Introduction: Air Mattress Repair

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psssssshhh...uh oh.
Is that a leak in the air mattress I hear?

Don't worry, you can fix your air mattress with an ordinary bicycle inner tube repair kit and some sandpaper, all in less than 10 minutes!

Step 1: Tools + Materials

  • Sandpaper (150-200 grit)
  • vacuum

time: 10 minutes

Step 2: Sand and Score

First, find your leak.
There are a variety of methods such as using soapy water to see where bubbles for, or submerging your mattress in water to find where the leak is coming from. In most cases the leak will be obvious enough to find by sight or sound.

Once your leak has been located deflate your mattress.

Puncture not in flocked area of mattress:
If the leak is not in a flocked area of your mattress proceed to the next step.

Puncture in flocked area of mattress:
If your leak is on the flocked upper area of your mattress start gently sanding away the flocked surface to around the leak to reveal the smooth rubberized surface below. By removing the flocked surface around the leak you are creating a surface which will allow the patch to create a good seal.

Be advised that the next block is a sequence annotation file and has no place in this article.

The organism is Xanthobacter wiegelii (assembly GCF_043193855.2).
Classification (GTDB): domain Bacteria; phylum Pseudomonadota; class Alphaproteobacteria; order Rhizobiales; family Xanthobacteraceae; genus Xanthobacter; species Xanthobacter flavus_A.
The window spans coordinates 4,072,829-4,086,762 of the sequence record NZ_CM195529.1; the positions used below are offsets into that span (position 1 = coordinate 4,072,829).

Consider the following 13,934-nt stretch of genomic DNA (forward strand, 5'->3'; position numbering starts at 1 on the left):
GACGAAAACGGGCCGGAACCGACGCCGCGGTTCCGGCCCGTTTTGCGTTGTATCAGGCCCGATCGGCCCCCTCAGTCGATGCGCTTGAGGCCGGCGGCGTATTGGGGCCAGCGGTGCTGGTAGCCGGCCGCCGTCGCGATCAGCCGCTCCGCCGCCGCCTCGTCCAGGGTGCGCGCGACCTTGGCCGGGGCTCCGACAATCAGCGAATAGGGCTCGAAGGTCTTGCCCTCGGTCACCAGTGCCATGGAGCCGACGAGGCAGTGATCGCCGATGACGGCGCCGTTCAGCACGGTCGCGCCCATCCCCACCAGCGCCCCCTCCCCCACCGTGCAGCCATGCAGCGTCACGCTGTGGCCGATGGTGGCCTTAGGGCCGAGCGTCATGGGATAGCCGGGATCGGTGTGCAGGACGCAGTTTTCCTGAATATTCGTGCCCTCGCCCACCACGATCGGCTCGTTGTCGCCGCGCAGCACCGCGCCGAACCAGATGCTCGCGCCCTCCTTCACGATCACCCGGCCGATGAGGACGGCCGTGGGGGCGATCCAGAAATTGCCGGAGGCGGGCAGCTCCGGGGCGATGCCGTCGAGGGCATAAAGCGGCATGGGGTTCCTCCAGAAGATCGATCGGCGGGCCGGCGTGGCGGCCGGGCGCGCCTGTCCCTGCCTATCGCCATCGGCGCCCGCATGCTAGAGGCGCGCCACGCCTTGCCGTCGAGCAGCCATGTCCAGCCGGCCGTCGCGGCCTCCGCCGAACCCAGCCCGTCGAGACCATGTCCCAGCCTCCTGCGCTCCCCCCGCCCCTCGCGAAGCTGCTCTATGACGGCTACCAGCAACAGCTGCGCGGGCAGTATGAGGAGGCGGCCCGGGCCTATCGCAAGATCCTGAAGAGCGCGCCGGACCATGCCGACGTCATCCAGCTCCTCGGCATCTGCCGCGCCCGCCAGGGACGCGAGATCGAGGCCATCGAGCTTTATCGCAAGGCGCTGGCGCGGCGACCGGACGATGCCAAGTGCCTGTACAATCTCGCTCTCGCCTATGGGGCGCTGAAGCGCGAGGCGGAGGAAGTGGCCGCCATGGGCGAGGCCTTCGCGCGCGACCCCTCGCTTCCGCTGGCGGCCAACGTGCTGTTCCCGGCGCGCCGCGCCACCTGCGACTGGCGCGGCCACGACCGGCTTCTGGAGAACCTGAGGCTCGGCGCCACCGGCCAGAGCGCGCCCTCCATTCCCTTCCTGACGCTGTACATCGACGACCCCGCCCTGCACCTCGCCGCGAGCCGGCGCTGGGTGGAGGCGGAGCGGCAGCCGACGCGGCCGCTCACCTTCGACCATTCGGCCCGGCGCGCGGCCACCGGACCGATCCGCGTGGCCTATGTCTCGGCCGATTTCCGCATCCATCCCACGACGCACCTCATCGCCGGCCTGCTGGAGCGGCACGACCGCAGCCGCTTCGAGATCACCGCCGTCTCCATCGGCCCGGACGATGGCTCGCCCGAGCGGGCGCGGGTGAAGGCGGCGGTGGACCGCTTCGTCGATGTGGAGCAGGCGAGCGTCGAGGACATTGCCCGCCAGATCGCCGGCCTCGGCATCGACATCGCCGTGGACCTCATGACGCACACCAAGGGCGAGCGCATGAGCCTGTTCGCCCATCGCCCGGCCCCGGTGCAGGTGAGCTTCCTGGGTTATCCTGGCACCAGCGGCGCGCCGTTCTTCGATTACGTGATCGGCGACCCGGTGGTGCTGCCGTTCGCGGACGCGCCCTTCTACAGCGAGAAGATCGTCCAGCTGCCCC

Ensure not to sand through mattress or make the leak opening too large from excessive sanding.
Then, use a vacuum or damp cloth to clean the area of debris.

Step 3: Apply Contact Cement

Following the directions on the bicycle repair kit, place a dab of contact cement on the area around the leak on the air mattress. Then, place a dab of glue onto the rubber bicycle tire patch. Allow both to dry (about 2-3 minutes).
Contact cement works when you apply two sections that have the cement applied together. To bond, the cement needs to be dry.

When the cement has dried line up the patch over the leak and firmly press patch into mattress. Rub patch in small circular motions to remove any air bubbles and ensure a good seal between patch and mattress. If any corners or edges are not adhering right use small dabs of contact cement, following the same application procedures as before.

For good measure I usually run a bead of cement around the perimeter of the patch, just in case

Step 4: Inflate

That’s it! Once the patch has been applied you’re ready to inflate your air mattress and test to see if your patch held.

As an added precautionary measure, I usually put a small amount of talc over the patch after it’s been applied. The talc acts as a lubricant over the sometimes sticky rubber and cement and reduced the possibility of fabric sheets catching an edge of the patch and tearing it off.

Good luck!
(and stop doing back flips on the air mattress)